Student debt can be a major setback faced by young people starting out in their careers, with the average amount of student loans currently mounting up to over $33,000. Fortunately, it is possible to avoid the accumulation of excessive debt during the college years. Read on to learn more about several options prospective students may want to take into consideration.
When facing the decision of which college to apply to, many young people find the prospect of incurring student debt daunting, and with good reason. As they observe the example of others – their older siblings, for instance – they are reluctant to end their four years of college with a huge loan they may have great difficulty paying off afterward. So what alternatives do they have?
- A public, in-state four-year college
There’s just no way around it: a public, in-state four-year college is overwhelmingly less expensive than its private counterpart. How less expensive? On average, the tuition and fees total in public colleges are 72% lower than in private ones. Factoring in room and board, a student that opts for a public, in-state college will save nearly $110,000 over four years compared to a student in a private, out-of-state college.
- An associate’s degree from a public community college
An associate’s degree is nothing to scoff at: as a matter of fact, it can open the door to many well-paying jobs, for example in the various branches of medical technology, with a median annual salary climbing up close to $70,000.
Students who are still interested in a bachelor’s degree can attend a public community college for two years and then transfer to complete the remaining two years of their degree in a public, in-state college.
- Trade school
Trade school is another seemingly non-glamorous option that can offer excellent salaries to professionals who do well in their chosen field. While the overwhelming majority of college graduates find their road to financial stability impeded by the loans they took during their years as students, graduates of accredited vocational schools finish their training with little to no debt and go on to earn good wages at a variety of professions such as dental hygiene, welding, aviation maintenance, and more.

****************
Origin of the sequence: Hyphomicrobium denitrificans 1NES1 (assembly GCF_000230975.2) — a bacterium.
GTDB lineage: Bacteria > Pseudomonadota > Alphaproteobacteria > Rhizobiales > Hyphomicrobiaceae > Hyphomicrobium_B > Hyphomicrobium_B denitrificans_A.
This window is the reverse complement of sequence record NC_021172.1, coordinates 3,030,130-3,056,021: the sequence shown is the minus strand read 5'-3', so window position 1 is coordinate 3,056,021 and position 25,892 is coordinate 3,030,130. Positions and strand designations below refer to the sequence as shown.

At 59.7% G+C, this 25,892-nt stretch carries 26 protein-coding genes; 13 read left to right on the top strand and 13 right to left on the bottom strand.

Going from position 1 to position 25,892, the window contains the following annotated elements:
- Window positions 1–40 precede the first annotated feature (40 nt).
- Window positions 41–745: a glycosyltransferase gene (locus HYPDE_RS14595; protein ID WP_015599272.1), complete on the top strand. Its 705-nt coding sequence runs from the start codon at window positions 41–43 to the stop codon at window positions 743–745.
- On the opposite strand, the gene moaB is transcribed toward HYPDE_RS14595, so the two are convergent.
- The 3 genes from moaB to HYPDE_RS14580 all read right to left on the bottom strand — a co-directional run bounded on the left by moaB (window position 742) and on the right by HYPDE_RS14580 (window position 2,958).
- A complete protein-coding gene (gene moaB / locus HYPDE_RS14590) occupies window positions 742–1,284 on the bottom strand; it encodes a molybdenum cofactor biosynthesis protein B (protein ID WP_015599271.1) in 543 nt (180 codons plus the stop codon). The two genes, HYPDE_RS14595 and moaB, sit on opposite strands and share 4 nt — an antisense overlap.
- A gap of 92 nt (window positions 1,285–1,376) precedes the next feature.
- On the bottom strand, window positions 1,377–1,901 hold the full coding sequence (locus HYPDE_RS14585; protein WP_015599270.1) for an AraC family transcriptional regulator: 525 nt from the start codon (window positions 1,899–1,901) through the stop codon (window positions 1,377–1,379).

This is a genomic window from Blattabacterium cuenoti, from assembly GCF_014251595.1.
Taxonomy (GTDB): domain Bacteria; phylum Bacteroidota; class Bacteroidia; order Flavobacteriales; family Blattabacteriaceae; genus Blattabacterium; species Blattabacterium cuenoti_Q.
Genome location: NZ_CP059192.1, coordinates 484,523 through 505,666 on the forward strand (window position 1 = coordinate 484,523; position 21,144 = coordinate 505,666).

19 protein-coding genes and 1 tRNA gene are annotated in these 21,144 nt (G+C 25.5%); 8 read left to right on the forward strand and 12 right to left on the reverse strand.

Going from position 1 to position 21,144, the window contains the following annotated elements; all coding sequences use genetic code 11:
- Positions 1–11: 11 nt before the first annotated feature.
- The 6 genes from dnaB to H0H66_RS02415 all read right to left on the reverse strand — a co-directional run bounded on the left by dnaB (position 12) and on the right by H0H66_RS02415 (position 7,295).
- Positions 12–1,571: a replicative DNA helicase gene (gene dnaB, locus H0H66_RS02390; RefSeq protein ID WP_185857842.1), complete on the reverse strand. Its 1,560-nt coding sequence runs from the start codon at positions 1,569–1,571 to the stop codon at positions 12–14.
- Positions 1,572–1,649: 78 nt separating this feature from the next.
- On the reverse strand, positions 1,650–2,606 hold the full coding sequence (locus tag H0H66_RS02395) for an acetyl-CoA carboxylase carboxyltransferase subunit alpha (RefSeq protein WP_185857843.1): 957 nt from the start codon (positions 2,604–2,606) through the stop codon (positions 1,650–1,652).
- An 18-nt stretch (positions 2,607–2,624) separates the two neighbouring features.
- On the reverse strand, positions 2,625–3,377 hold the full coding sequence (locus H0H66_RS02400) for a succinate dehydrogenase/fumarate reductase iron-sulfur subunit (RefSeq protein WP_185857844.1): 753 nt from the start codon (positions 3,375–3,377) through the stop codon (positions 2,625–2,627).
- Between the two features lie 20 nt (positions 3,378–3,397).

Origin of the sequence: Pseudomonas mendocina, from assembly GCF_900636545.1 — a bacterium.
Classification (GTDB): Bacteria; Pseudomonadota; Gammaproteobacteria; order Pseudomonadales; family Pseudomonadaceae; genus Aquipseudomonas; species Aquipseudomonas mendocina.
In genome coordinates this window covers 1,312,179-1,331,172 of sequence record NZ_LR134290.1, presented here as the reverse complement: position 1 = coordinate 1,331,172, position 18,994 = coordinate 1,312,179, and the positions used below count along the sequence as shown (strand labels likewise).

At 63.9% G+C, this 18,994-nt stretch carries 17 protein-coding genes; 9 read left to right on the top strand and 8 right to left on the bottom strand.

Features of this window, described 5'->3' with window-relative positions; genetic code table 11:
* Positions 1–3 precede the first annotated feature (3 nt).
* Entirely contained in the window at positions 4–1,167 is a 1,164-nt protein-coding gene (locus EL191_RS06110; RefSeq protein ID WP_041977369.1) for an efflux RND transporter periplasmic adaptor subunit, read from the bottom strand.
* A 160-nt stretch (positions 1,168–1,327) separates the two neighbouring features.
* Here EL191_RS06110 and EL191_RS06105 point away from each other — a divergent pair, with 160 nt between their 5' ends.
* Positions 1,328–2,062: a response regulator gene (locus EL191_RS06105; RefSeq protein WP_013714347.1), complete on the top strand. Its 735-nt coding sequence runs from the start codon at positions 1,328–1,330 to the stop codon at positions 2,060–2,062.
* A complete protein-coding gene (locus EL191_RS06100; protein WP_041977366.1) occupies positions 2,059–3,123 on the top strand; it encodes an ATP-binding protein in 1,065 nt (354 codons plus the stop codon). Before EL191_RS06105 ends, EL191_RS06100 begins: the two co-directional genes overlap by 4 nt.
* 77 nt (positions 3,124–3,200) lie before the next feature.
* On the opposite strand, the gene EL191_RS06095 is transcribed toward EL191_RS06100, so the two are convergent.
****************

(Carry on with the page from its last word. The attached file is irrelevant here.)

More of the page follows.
Large companies with plenty of on-demand jobs often have spearhead apprenticeship programs tailored specifically to fill these positions. High school graduates or students with a GED may be able to take on roles such as “application developer apprentice,” “talent acquisition apprentice,” or a variety of manufacturing jobs that require hands-on training.
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Gifted young people may find opportunities to acquire a professional niche within a large, established company, gaining valuable job experience.
- Early college high school
High school students who have a vision and are willing to work hard may enroll in programs that offer them a chance to gain an associate’s degree by the time they graduate. Students graduating from P-TECH school, for instance, have the opportunity to graduate, in six years’ time, with an associate degree in engineering, computers, applied science, and more, gaining headway to a well-paying career.
While it is not an option to be taken lightly or solely on the base of financial consideration, enlisting does offer multiple benefits, such as loan deferment and tuition assistance.
How to pay for your education: strategies for doing it smart
With some planning, paying for college does not have to turn into an unpredictable, massive tide of student loans. Implementing the following four steps will help in financing college in a controlled and strategic way.
- Discuss options as a family.
It helps to have a clear picture of exactly how much the prospective student’s parents or guardians can contribute towards financing college. Is there a savings program set aside for that purpose? How much can the parents take away from their monthly income in order to pay for the young person’s education? Inquire about interest-free payment plans in the college you are interested in. College financial aid advisors can help make the process of decision-making streamlined and clear.
- Apply for financial aid on time.
Take note of the financial aid application deadlines in the college or colleges you are interested in, and make sure you have enough time to fill in all the necessary forms. FAFSA, the Free Application for Federal Student Aid, opens Oct. 1 the year before the prospective student is due to enroll. Be sure not to miss your state’s deadline.
- Research private grants and scholarships.
Search online for private grants and scholarships you may be eligible for. There are programs aimed at creating opportunities for disadvantaged groups such as women and ethnic minorities, as well as scholarships for certain areas of study.
- Look into loan options.
Loans are not always something to avoid. With the right strategy, they can enable the young person to have the career of their dreams without impairing their financial future. There are options such as a Parent Loan for Undergraduate Students (a PLUS loan) for parents and private loans for students.
Be very careful with loans, however. Make sure you don’t fall prey to loan scammers and don’t overlook inquiring about what happens if you become disabled or fail to find employment upon graduation. If in doubt, it is best to seek the services of a reputable loan consultant.